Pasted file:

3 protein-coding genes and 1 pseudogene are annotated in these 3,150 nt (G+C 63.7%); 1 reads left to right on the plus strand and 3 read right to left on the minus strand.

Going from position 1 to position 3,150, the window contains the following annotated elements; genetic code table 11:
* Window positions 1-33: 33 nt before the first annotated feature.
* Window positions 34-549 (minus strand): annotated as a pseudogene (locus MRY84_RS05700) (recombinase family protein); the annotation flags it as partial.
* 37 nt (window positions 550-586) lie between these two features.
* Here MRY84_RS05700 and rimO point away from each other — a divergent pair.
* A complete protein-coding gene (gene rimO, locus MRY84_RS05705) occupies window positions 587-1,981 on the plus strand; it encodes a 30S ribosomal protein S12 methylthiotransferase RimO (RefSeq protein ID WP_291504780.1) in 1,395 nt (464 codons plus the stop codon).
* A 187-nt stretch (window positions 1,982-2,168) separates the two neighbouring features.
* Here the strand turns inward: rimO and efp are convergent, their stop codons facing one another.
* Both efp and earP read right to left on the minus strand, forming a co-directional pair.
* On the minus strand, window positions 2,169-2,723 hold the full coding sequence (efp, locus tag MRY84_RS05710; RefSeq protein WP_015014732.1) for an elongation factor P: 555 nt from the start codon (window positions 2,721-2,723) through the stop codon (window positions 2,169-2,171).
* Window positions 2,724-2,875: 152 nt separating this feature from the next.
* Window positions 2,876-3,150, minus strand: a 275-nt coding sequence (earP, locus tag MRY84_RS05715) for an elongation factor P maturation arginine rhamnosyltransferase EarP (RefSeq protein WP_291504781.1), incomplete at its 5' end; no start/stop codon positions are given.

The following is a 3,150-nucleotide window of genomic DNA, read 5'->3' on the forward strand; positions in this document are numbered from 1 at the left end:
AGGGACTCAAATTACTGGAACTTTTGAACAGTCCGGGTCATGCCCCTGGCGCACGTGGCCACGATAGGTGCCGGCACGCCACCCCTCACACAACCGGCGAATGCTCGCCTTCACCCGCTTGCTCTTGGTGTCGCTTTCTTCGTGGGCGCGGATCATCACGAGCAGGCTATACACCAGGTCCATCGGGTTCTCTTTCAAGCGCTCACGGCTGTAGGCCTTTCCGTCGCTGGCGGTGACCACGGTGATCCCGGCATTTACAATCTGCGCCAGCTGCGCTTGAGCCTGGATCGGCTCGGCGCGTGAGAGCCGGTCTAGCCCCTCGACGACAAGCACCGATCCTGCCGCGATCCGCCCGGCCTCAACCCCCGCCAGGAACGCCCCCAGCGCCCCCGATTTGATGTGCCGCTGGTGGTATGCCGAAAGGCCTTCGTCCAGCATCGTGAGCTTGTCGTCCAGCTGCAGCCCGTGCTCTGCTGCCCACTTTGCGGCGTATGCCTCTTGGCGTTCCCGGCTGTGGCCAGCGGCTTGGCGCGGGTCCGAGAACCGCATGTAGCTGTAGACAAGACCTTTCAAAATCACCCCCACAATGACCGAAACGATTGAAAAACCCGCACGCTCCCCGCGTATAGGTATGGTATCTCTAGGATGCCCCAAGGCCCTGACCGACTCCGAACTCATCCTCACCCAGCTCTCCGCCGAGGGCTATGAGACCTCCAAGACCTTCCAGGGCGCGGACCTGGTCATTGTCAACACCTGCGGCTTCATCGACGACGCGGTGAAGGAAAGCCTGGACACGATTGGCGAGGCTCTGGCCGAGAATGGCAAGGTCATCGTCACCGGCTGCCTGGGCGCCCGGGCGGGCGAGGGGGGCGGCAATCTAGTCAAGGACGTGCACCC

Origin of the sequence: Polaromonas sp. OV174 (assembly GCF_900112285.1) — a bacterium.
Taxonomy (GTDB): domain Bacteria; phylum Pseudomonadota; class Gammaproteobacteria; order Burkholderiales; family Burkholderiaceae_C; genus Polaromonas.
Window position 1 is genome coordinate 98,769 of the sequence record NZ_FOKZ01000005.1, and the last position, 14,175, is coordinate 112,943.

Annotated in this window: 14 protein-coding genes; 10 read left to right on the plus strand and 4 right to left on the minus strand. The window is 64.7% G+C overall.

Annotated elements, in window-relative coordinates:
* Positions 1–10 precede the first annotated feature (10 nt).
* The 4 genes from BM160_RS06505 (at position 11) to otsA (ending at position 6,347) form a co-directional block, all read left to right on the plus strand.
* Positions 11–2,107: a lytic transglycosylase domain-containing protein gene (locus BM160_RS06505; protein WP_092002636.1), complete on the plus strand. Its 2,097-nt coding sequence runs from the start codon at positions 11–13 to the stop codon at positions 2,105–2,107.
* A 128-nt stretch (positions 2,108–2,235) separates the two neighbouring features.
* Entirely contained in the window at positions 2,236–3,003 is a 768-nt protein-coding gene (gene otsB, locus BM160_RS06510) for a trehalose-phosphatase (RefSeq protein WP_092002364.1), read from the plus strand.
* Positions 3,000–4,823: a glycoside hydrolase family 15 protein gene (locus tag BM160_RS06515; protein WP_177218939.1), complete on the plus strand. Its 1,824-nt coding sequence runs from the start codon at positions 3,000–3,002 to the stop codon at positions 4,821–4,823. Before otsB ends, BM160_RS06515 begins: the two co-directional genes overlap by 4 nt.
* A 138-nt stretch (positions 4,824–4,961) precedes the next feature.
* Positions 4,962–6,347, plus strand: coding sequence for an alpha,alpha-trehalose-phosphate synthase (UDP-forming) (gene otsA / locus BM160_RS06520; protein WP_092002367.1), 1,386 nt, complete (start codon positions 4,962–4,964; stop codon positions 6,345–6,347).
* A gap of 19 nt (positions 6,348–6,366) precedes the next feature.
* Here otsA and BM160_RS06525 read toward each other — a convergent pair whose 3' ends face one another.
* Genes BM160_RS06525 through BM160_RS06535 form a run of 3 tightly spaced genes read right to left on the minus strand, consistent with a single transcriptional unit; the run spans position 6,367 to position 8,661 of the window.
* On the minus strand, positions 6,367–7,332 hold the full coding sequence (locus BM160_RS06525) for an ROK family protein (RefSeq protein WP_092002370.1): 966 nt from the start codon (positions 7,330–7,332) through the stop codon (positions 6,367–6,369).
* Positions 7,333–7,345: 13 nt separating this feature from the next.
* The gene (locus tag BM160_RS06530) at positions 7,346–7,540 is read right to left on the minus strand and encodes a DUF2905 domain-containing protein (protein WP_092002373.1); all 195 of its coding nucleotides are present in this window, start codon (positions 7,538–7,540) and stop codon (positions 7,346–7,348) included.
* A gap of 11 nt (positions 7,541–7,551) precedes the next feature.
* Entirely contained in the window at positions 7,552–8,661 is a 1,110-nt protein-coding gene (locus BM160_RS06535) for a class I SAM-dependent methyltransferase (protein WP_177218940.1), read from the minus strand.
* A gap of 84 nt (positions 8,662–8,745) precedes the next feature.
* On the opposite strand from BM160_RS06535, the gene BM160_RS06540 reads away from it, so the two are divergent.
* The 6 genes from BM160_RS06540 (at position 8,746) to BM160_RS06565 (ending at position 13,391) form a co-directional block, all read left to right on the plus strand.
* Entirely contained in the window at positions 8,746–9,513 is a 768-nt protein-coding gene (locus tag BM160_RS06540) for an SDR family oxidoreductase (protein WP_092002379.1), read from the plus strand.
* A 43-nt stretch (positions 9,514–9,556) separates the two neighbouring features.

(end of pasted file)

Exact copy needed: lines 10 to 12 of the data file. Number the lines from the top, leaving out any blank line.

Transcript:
* Both efp and earP read right to left on the minus strand, forming a co-directional pair.
* On the minus strand, window positions 2,169-2,723 hold the full coding sequence (efp, locus tag MRY84_RS05710; RefSeq protein WP_015014732.1) for an elongation factor P: 555 nt from the start codon (window positions 2,721-2,723) through the stop codon (window positions 2,169-2,171).
* Window positions 2,724-2,875: 152 nt separating this feature from the next.